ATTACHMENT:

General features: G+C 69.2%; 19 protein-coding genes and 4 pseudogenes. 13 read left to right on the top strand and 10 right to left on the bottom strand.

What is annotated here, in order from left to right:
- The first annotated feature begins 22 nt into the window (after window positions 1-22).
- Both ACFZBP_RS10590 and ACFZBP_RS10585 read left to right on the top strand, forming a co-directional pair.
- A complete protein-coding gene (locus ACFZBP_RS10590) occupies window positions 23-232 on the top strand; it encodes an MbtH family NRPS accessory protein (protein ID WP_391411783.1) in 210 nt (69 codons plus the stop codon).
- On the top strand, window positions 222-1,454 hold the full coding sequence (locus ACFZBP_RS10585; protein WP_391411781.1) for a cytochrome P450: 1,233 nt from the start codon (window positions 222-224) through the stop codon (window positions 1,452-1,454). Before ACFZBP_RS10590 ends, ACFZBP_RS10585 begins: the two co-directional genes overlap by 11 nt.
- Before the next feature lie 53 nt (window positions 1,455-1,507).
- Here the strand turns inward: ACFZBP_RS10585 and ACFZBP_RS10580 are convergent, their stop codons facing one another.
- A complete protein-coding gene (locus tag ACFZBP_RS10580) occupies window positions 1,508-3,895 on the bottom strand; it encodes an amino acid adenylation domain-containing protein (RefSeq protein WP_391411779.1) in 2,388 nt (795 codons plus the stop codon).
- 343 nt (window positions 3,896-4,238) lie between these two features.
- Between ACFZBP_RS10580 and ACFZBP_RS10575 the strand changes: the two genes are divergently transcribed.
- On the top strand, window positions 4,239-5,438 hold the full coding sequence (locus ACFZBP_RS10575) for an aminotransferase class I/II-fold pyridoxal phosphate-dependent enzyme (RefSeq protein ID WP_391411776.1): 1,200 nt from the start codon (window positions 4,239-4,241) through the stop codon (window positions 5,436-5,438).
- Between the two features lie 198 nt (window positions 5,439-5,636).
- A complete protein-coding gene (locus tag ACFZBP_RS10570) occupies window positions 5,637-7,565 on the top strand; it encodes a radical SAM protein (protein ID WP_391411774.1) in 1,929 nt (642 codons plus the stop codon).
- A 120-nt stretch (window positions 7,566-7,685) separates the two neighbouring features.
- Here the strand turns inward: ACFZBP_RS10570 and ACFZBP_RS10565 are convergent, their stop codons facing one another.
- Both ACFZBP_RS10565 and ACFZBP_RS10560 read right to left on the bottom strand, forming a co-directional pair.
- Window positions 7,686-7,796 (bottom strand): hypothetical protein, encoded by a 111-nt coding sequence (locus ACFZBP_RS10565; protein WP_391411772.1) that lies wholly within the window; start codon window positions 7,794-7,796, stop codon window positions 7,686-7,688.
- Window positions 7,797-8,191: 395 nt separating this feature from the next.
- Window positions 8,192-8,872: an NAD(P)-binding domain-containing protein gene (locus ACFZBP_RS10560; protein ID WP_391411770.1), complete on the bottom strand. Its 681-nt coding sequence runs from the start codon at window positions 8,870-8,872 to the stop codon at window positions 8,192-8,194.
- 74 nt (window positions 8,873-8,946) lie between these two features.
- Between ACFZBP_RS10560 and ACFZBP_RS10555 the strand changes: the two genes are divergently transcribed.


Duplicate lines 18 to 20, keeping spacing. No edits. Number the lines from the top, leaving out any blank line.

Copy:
- Window positions 7,686-7,796 (bottom strand): hypothetical protein, encoded by a 111-nt coding sequence (locus ACFZBP_RS10565; protein WP_391411772.1) that lies wholly within the window; start codon window positions 7,794-7,796, stop codon window positions 7,686-7,688.
- Window positions 7,797-8,191: 395 nt separating this feature from the next.
- Window positions 8,192-8,872: an NAD(P)-binding domain-containing protein gene (locus ACFZBP_RS10560; protein ID WP_391411770.1), complete on the bottom strand. Its 681-nt coding sequence runs from the start codon at window positions 8,870-8,872 to the stop codon at window positions 8,192-8,194.